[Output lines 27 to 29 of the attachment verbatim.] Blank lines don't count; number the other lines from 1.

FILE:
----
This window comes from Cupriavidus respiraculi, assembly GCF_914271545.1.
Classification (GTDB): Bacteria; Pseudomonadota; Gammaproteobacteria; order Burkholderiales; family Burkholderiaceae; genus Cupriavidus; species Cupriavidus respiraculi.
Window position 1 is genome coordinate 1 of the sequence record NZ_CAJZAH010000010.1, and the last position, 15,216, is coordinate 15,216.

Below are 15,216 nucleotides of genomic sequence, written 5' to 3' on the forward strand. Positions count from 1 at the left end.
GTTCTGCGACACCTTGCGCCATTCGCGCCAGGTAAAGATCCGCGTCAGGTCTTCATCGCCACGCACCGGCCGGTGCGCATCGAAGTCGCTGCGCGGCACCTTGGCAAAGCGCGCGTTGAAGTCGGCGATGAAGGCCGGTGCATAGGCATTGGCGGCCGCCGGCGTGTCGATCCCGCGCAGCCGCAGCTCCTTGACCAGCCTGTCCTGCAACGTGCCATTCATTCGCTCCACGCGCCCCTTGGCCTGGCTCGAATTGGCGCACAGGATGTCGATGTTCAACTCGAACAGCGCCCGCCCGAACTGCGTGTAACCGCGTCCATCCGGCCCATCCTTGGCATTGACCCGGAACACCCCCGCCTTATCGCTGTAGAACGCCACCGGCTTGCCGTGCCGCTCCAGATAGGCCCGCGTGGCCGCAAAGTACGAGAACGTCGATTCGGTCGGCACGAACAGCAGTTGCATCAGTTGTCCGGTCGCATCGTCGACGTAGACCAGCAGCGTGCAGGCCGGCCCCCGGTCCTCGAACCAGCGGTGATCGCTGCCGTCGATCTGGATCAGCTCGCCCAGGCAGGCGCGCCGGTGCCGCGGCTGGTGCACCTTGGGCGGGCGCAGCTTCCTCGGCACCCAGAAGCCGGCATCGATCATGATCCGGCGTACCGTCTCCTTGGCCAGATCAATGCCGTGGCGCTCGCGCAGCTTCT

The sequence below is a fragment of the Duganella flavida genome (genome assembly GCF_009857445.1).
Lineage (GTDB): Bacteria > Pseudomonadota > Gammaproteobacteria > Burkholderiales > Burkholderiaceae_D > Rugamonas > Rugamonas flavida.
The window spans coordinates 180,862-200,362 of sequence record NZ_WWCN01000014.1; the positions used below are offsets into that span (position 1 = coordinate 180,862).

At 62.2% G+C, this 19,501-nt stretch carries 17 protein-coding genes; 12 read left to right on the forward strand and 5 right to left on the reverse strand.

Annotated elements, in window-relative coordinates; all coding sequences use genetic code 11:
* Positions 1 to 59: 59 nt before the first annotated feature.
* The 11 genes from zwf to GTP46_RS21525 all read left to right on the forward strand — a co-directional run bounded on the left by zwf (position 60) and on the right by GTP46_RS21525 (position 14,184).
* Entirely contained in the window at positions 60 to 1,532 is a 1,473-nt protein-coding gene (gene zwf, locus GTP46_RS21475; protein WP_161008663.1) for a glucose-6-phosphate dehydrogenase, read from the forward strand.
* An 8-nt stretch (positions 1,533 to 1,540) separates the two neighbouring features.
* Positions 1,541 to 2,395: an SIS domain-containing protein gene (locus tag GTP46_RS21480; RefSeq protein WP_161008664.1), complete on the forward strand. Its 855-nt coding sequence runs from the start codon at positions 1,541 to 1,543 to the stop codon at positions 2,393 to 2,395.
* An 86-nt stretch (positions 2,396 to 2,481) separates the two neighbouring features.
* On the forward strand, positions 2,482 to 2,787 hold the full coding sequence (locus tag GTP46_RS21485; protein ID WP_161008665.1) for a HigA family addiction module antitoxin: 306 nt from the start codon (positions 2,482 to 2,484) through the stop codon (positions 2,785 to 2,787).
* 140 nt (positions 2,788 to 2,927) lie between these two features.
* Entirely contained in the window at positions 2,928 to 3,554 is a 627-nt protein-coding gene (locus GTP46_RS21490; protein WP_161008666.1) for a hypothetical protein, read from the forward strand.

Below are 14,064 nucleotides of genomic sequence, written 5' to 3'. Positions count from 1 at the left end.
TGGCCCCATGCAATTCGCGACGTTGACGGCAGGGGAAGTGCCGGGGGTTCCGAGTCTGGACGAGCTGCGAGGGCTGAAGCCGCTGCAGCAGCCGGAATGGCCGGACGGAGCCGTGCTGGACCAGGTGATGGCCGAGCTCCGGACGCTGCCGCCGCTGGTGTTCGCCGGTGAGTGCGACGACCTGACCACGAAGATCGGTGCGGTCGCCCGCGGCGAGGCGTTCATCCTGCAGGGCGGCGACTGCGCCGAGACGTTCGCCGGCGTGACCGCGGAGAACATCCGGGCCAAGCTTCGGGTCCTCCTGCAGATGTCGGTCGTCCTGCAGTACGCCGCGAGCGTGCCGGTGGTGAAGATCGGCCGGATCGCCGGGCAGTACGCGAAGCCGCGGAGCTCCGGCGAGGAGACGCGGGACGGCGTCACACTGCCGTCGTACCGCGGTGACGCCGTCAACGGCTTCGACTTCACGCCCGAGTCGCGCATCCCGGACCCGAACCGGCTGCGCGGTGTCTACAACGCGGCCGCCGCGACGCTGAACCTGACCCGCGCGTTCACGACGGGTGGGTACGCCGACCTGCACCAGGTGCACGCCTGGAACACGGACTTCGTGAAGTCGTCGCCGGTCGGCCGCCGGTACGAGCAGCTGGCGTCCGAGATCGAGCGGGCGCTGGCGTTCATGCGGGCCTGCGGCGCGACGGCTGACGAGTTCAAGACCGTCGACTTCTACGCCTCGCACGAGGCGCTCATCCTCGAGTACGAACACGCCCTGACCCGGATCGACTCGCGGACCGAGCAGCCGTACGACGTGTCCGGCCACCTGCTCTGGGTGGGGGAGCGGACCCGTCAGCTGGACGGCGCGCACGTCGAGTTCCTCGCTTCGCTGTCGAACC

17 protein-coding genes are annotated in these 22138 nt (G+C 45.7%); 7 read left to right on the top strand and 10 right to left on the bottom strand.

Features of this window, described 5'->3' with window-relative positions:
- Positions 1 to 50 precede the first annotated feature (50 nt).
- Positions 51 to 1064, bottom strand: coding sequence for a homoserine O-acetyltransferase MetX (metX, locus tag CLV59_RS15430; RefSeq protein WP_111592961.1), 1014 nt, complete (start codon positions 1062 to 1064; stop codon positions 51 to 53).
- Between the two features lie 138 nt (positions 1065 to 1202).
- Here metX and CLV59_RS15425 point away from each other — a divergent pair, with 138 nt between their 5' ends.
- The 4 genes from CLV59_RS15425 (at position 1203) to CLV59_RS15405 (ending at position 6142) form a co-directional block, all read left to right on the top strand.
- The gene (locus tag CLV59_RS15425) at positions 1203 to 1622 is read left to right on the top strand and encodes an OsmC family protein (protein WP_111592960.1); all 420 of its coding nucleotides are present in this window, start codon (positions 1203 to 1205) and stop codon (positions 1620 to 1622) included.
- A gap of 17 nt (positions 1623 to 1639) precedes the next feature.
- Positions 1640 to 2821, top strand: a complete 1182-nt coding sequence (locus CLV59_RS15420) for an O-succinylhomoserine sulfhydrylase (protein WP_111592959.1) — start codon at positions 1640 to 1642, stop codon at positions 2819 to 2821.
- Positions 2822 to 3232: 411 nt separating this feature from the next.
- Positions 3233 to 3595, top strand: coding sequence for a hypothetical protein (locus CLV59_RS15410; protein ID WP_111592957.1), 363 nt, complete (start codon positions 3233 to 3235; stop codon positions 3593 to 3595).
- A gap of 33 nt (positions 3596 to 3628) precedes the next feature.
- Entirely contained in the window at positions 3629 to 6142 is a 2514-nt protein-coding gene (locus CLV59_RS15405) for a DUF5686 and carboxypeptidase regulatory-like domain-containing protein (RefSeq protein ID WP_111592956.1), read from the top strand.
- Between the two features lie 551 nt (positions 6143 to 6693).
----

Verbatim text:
- Here metX and CLV59_RS15425 point away from each other — a divergent pair, with 138 nt between their 5' ends.
- The 4 genes from CLV59_RS15425 (at position 1203) to CLV59_RS15405 (ending at position 6142) form a co-directional block, all read left to right on the top strand.
- The gene (locus tag CLV59_RS15425) at positions 1203 to 1622 is read left to right on the top strand and encodes an OsmC family protein (protein WP_111592960.1); all 420 of its coding nucleotides are present in this window, start codon (positions 1203 to 1205) and stop codon (positions 1620 to 1622) included.